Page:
Let us get the good news about Vanguard out of the way first: Its makers really, really tried to craft a reasonably goofy action extravaganza, complete with set pieces that defy the laws of gravity, physics and common sense. Such disregard for expectations of taste can be and, in the past, has been something virtuous for filmmakers who have decided to throw all caution to the wind. If something is silly, the rules should leave a lot of room for that thing to be as silly as it wants. Curiously, in writing and directing the picture, Stanley Tong apparently severed the communication between his figurative left and right hands. He has directed something with all the signs of a big, bombastic, amusing production (whether it has been skillfully done is a topic for later) but written a humorless action-thriller.

This is surprising for Tong, the filmmaker behind a handful of movies that got this mixture just right, nearly all of them starring Jackie Chan. The Harold-Lloydian master of making martial arts look like physical comedy also appears here as the commanding officer of a group of military elites, but Tong makes Chan wait nearly an hour before getting into the action. Before that, the plot follows a fairly straightforward kidnapping and the paramilitary strategy to reclaim the victims. Those would be wealthy Chinese businessman Qin (Jackson Lou) and his younger wife, taken in London while a Chinese New Year parade is such a bustling, happening event that no one notices. Qin’s captor is to bring him to stereotypical Middle Eastern terrorist Omar (Eyad Hourani), who’s out for revenge.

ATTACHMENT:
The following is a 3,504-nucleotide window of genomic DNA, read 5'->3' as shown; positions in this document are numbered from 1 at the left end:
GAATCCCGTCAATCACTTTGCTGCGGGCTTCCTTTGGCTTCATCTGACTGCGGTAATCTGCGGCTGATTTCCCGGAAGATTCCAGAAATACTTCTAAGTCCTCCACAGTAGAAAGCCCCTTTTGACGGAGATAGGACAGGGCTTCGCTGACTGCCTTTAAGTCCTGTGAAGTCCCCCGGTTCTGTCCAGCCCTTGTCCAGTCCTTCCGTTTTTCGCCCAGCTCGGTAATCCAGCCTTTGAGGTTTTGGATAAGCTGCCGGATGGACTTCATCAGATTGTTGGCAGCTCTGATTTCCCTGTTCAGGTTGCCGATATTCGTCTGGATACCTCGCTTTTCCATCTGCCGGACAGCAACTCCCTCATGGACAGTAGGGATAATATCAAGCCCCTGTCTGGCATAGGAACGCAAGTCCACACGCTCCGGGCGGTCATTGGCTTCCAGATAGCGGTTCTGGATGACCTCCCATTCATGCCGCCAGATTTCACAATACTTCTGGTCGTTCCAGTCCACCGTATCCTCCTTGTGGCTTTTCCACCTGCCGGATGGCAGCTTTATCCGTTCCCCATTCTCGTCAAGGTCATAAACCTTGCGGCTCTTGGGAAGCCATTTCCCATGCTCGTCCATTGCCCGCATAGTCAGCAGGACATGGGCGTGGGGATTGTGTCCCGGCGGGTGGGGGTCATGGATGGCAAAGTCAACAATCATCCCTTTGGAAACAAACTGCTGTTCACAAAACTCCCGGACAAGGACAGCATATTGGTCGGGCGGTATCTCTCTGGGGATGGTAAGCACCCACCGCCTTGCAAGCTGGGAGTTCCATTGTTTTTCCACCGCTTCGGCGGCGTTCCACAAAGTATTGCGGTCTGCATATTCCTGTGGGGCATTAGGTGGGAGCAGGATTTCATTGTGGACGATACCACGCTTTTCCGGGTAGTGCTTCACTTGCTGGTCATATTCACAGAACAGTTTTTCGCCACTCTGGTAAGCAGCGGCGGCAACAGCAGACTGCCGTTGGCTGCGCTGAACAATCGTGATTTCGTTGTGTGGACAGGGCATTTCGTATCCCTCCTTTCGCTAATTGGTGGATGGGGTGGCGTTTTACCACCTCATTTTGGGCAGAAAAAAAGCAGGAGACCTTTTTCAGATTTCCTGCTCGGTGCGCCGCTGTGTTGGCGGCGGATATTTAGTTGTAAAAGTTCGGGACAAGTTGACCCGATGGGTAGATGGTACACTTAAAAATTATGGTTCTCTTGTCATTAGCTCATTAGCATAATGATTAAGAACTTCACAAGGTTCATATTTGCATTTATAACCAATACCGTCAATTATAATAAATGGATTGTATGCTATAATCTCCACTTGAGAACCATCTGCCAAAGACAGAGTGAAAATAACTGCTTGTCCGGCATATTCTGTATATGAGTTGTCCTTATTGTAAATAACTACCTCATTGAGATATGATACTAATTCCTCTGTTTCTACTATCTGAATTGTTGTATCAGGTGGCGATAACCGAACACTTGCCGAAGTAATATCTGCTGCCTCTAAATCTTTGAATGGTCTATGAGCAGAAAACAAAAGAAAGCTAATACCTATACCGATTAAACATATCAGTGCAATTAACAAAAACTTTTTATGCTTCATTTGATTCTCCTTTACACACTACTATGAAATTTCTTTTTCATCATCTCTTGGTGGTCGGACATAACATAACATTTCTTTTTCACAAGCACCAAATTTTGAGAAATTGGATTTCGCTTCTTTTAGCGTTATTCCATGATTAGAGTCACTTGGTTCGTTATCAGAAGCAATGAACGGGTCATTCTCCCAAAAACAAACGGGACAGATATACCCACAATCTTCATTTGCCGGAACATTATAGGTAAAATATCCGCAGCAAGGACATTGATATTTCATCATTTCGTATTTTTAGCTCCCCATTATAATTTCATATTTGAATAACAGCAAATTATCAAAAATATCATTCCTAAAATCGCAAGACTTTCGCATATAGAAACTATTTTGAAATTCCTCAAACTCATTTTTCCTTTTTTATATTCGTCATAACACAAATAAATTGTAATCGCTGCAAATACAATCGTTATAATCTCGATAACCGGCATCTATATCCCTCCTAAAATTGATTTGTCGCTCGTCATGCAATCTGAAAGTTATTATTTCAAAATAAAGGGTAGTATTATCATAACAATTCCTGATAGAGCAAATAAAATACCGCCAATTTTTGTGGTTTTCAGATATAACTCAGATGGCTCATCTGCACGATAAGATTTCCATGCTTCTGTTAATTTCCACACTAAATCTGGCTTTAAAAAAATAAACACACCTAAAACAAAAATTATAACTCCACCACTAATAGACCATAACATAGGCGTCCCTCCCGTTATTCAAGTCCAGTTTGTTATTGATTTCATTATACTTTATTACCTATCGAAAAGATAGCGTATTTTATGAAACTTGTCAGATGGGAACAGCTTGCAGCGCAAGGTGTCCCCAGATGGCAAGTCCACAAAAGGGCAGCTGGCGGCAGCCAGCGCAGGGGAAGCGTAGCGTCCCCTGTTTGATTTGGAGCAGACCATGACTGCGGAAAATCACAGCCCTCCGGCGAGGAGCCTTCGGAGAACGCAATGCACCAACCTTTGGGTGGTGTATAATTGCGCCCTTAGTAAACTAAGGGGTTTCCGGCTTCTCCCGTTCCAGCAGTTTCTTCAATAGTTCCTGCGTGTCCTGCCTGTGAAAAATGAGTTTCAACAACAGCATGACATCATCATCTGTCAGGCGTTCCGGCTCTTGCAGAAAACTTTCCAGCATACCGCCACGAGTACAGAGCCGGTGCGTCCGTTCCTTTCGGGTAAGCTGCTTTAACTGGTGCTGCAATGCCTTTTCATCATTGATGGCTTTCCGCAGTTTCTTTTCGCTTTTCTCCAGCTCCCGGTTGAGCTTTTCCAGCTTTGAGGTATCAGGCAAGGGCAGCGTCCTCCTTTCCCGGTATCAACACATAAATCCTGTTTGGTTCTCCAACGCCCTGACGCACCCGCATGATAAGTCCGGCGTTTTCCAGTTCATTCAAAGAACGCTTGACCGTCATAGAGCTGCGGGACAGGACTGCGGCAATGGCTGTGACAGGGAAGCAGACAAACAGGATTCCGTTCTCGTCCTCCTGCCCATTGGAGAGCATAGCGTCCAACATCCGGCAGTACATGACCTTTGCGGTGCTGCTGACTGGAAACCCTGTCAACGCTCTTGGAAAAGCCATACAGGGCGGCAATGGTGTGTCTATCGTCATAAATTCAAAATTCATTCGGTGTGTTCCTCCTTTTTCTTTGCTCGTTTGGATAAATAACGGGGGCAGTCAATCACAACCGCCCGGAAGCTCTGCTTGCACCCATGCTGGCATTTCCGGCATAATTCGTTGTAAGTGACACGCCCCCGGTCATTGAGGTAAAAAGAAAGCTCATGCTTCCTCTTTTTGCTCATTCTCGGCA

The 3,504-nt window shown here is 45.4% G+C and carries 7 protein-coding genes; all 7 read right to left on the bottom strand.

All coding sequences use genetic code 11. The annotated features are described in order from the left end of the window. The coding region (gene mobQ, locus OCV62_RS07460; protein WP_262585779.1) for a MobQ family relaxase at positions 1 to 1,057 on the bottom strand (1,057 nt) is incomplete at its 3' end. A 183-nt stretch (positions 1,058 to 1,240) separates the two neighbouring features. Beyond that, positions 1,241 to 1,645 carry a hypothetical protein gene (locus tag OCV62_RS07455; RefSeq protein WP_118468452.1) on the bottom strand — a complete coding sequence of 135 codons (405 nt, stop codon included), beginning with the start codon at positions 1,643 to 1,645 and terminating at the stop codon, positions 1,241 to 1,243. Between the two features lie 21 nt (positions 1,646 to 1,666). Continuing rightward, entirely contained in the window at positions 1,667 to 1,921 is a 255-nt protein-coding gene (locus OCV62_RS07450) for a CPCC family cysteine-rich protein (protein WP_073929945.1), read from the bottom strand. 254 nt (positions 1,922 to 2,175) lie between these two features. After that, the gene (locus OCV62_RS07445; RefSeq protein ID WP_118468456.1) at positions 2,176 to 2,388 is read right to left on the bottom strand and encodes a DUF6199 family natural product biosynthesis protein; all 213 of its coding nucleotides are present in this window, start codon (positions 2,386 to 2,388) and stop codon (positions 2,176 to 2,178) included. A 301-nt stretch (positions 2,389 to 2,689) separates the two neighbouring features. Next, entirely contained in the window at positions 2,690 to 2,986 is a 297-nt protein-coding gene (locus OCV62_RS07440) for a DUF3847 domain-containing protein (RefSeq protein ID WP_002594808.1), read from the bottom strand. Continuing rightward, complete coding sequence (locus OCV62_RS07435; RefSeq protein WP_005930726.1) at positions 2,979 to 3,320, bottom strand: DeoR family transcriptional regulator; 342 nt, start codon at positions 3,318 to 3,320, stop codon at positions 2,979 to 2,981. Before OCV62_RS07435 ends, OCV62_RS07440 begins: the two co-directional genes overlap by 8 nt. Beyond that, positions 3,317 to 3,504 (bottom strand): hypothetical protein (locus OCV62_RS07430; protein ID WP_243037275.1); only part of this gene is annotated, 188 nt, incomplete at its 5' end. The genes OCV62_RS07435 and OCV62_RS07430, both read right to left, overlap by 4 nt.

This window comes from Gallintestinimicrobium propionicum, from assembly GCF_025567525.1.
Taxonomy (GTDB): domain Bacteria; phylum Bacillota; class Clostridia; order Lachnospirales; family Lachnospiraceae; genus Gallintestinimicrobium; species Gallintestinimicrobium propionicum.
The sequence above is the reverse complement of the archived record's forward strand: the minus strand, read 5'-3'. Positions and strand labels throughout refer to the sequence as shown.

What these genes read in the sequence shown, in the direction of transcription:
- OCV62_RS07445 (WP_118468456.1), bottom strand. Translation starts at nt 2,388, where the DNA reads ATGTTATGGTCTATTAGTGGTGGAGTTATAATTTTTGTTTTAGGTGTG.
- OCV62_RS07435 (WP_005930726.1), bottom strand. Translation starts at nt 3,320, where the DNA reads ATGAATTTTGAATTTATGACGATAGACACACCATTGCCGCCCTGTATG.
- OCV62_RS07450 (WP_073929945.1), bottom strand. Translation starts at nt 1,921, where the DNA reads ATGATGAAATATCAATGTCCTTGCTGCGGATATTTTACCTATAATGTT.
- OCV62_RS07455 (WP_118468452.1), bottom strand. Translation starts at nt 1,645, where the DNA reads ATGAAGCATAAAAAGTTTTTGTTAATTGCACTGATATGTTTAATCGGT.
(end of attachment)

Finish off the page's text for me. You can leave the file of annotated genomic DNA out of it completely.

This prompts Tang, the leader of the Vanguard Special Forces played by Chan, to set two promising agents, Lei (Yang Yang) and Kaixuan (Ai Lun), the task of retrieving Qin’s conservationist daughter Fareeda (Xu Ruohan) from the wilds of Africa. The race that ensues is essentially the extent of the plot, which eventually finds an excuse to pit Tang and Omar against each other. The details of this plot are all completely sincere, with fakeouts and twists and mean violence and a whole heap of grossly nationalistic fervor and shamelessly militaristic jingoism. That’s all a little jarring when taken in the context of Tong’s clearly wacky approach to the action beats, which are all a few silly sound effects and maybe a speech bubble away from being pratfalls.

It’s a complete tonal mishmash, which wouldn’t be such a problem if the tones weren’t at odds to this degree. The actors are all imprecise and wooden, straddled with ludicrous dialogue that only serves to explain exactly where we are in the plot at any given moment, and that sadly includes Chan’s deer-in-the-headlights act. Then one gets to the digital effects employed to bring much of this to life – from the unfortunate renderings of some lions being protected by Fareeda, to a chase involving a number of garishly gold cars, to a pursuit down a raging river and toward a steep waterfall. None of it is convincing, and all of it has been edited with the finesse of a toddler with a hacksaw. Vanguard didn’t need to do much to work. It goes so far over the top in response that it’s just an overexcited bore.

Summary
None of it is convincing, and all of it has been edited with the finesse of a toddler with a hacksaw.
30 %
Overexcited Bore
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